|کد مقاله||کد نشریه||سال انتشار||مقاله انگلیسی||ترجمه فارسی||نسخه تمام متن|
|4698261||1637535||2016||7 صفحه PDF||سفارش دهید||دانلود رایگان|
• The first study to measure metal adsorption onto Fe-oxidizing bacteria.
• The Fe-oxidizing bacteria exhibit similar adsorption to previously studied species.
• Fe-oxidizing bacteria can compete effectively for metals with biogenic iron oxides.
Bacteriogenic iron oxide (BIOS) particles have a high affinity to adsorb inorganic nutrients such as Ca, Mg, Zn, and Ni, raising the question of how Fe(II) oxidizing bacteria (FeOB) compete for these same cations while the BIOS are in such close proximity to the cells. Answering this question requires a detailed understanding of metal binding properties of FeOB.In this study, the adsorption behaviors of aqueous Ni, Cu, Zn, Sr, Cd, and Pb onto the sheathless FeOB Leptothrix cholodnii SP-6SL were measured separately, and the adsorption behaviors were compared to that of Bacillus subtilis in order to determine if the iron oxidizing bacterial species exhibits similar binding properties to those of most previously studied bacterial species. The experiments for both species were performed aerobically; ionic strength was held constant with 0.1 M NaClO4; the experiments were conducted as a function of pH over the range of 2 to 9; and biomass and metal concentrations were 10 g (wet weight)/L and 2 ppm, respectively.Our results show that the two studied bacterial species exhibit similar adsorption of the tested metals, and that although some iron oxides formed during L. cholodnii SP-6SL liquid culture growth, they are present in low enough concentrations not to significantly affect the extent of metal adsorption. We apply a linear free-energy approach to define relationships between the stability constants for site-specific metal-bacterial surface complexes and corresponding metal-acetate binding constants. We use these relationships to estimate binding constants for L. cholodnii for some metals that have not been studied, and we apply these results to calculate the ability of L. cholodnii to compete for nutrients with BIOS particles that form during Fe(II) oxidation by the bacteria.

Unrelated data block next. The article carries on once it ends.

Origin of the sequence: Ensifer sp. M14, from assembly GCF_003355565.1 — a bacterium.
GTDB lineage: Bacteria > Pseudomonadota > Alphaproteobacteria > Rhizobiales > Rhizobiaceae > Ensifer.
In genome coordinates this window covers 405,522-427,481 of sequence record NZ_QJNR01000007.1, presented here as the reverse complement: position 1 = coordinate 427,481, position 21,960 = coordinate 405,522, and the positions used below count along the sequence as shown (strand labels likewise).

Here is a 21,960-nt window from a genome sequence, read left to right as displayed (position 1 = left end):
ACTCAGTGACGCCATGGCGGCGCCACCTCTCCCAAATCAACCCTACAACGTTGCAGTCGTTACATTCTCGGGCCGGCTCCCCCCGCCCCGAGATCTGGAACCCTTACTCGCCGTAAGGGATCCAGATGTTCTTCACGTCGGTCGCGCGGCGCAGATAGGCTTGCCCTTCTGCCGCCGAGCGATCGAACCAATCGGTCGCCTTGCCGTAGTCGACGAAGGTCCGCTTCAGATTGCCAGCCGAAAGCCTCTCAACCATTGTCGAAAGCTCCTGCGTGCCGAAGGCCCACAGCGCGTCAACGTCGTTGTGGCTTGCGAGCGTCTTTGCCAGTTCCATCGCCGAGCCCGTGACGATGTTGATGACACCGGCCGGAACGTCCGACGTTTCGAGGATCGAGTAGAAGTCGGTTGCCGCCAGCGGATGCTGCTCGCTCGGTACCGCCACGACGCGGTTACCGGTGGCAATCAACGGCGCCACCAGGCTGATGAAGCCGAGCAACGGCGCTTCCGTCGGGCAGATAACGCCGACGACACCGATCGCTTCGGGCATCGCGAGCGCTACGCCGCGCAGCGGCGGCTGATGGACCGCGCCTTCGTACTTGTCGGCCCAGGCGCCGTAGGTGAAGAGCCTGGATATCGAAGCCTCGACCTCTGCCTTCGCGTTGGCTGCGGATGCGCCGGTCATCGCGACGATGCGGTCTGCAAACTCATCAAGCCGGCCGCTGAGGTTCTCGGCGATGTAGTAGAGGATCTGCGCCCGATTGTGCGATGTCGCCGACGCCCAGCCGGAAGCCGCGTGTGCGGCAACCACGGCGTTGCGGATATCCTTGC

Journal: Chemical Geology - Volume 439, 7 November 2016, Pages 132–138